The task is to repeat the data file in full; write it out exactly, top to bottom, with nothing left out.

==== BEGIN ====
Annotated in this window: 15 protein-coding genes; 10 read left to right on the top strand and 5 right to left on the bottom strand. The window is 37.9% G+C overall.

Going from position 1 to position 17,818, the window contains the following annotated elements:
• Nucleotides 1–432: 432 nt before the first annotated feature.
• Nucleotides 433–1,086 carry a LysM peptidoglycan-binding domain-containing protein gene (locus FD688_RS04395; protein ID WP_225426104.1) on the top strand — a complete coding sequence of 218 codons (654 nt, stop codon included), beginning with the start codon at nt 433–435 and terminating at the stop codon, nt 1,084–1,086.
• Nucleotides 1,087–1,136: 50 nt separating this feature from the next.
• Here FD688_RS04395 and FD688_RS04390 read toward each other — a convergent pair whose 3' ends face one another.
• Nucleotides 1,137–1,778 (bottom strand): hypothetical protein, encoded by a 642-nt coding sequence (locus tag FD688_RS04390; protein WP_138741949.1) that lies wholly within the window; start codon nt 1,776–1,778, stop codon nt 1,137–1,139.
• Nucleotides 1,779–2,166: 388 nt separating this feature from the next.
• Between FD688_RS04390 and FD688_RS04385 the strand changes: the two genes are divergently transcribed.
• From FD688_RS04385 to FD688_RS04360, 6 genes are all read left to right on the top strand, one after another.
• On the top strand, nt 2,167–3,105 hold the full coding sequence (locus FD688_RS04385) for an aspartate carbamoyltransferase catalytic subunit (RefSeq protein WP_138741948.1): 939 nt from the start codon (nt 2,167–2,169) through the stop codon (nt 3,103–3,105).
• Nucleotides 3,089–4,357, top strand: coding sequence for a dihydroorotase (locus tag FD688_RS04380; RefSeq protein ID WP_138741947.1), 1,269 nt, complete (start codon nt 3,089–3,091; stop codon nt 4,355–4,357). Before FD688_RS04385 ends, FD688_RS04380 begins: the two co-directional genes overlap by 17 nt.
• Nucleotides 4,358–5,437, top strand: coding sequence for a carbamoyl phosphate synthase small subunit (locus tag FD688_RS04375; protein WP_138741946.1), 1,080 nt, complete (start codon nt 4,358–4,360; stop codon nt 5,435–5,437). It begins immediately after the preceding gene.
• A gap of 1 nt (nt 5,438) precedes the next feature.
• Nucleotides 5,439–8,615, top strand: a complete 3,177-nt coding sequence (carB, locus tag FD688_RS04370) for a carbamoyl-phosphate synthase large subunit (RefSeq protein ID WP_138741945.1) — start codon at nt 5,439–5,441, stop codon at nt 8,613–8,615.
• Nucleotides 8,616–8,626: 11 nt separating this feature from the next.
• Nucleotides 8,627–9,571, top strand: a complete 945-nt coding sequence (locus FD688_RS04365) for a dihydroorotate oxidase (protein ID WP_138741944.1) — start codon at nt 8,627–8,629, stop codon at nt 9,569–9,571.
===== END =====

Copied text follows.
Annotated in this window: 15 protein-coding genes; 10 read left to right on the top strand and 5 right to left on the bottom strand. The window is 37.9% G+C overall.

Going from position 1 to position 17,818, the window contains the following annotated elements:
• Nucleotides 1–432: 432 nt before the first annotated feature.
• Nucleotides 433–1,086 carry a LysM peptidoglycan-binding domain-containing protein gene (locus FD688_RS04395; protein ID WP_225426104.1) on the top strand — a complete coding sequence of 218 codons (654 nt, stop codon included), beginning with the start codon at nt 433–435 and terminating at the stop codon, nt 1,084–1,086.
• Nucleotides 1,087–1,136: 50 nt separating this feature from the next.
• Here FD688_RS04395 and FD688_RS04390 read toward each other — a convergent pair whose 3' ends face one another.
• Nucleotides 1,137–1,778 (bottom strand): hypothetical protein, encoded by a 642-nt coding sequence (locus tag FD688_RS04390; protein WP_138741949.1) that lies wholly within the window; start codon nt 1,776–1,778, stop codon nt 1,137–1,139.
• Nucleotides 1,779–2,166: 388 nt separating this feature from the next.
• Between FD688_RS04390 and FD688_RS04385 the strand changes: the two genes are divergently transcribed.
• From FD688_RS04385 to FD688_RS04360, 6 genes are all read left to right on the top strand, one after another.
• On the top strand, nt 2,167–3,105 hold the full coding sequence (locus FD688_RS04385) for an aspartate carbamoyltransferase catalytic subunit (RefSeq protein WP_138741948.1): 939 nt from the start codon (nt 2,167–2,169) through the stop codon (nt 3,103–3,105).
• Nucleotides 3,089–4,357, top strand: coding sequence for a dihydroorotase (locus tag FD688_RS04380; RefSeq protein ID WP_138741947.1), 1,269 nt, complete (start codon nt 3,089–3,091; stop codon nt 4,355–4,357). Before FD688_RS04385 ends, FD688_RS04380 begins: the two co-directional genes overlap by 17 nt.
• Nucleotides 4,358–5,437, top strand: coding sequence for a carbamoyl phosphate synthase small subunit (locus tag FD688_RS04375; protein WP_138741946.1), 1,080 nt, complete (start codon nt 4,358–4,360; stop codon nt 5,435–5,437). It begins immediately after the preceding gene.
• A gap of 1 nt (nt 5,438) precedes the next feature.
• Nucleotides 5,439–8,615, top strand: a complete 3,177-nt coding sequence (carB, locus tag FD688_RS04370) for a carbamoyl-phosphate synthase large subunit (RefSeq protein ID WP_138741945.1) — start codon at nt 5,439–5,441, stop codon at nt 8,613–8,615.
• Nucleotides 8,616–8,626: 11 nt separating this feature from the next.
• Nucleotides 8,627–9,571, top strand: a complete 945-nt coding sequence (locus FD688_RS04365) for a dihydroorotate oxidase (protein ID WP_138741944.1) — start codon at nt 8,627–8,629, stop codon at nt 9,569–9,571.